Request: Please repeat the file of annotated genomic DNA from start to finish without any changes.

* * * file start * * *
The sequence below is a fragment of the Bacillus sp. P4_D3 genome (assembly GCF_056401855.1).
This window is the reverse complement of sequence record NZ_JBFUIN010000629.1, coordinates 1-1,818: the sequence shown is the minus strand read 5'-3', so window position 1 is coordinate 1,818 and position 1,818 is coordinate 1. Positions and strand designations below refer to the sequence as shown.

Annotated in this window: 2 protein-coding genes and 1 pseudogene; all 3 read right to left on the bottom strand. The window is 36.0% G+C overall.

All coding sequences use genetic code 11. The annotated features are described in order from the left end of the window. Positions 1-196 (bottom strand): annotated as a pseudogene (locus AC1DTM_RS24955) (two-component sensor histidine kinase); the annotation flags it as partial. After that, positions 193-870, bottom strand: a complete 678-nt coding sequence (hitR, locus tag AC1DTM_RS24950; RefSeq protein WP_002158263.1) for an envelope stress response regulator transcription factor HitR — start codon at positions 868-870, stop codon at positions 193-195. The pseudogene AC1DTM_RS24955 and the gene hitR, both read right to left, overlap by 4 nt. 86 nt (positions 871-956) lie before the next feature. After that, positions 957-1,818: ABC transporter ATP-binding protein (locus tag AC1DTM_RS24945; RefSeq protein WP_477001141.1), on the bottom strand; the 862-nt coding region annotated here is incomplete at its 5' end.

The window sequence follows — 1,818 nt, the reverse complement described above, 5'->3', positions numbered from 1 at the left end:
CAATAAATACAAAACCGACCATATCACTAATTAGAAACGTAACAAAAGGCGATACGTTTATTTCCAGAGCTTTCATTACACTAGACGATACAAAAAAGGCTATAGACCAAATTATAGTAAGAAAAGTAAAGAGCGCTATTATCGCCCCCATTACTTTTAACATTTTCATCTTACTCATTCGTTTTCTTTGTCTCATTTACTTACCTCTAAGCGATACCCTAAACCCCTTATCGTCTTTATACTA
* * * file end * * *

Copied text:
The sequence below is a fragment of the Bacillus sp. P4_D3 genome (assembly GCF_056401855.1).
This window is the reverse complement of sequence record NZ_JBFUIN010000629.1, coordinates 1-1,818: the sequence shown is the minus strand read 5'-3', so window position 1 is coordinate 1,818 and position 1,818 is coordinate 1. Positions and strand designations below refer to the sequence as shown.

Annotated in this window: 2 protein-coding genes and 1 pseudogene; all 3 read right to left on the bottom strand. The window is 36.0% G+C overall.

All coding sequences use genetic code 11. The annotated features are described in order from the left end of the window. Positions 1-196 (bottom strand): annotated as a pseudogene (locus AC1DTM_RS24955) (two-component sensor histidine kinase); the annotation flags it as partial. After that, positions 193-870, bottom strand: a complete 678-nt coding sequence (hitR, locus tag AC1DTM_RS24950; RefSeq protein WP_002158263.1) for an envelope stress response regulator transcription factor HitR — start codon at positions 868-870, stop codon at positions 193-195. The pseudogene AC1DTM_RS24955 and the gene hitR, both read right to left, overlap by 4 nt. 86 nt (positions 871-956) lie before the next feature. After that, positions 957-1,818: ABC transporter ATP-binding protein (locus tag AC1DTM_RS24945; RefSeq protein WP_477001141.1), on the bottom strand; the 862-nt coding region annotated here is incomplete at its 5' end.

The window sequence follows — 1,818 nt, the reverse complement described above, 5'->3', positions numbered from 1 at the left end:
CAATAAATACAAAACCGACCATATCACTAATTAGAAACGTAACAAAAGGCGATACGTTTATTTCCAGAGCTTTCATTACACTAGACGATACAAAAAAGGCTATAGACCAAATTATAGTAAGAAAAGTAAAGAGCGCTATTATCGCCCCCATTACTTTTAACATTTTCATCTTACTCATTCGTTTTCTTTGTCTCATTTACTTACCTCTAAGCGATACCCTAAACCCCTTATCGTCTTTATACTA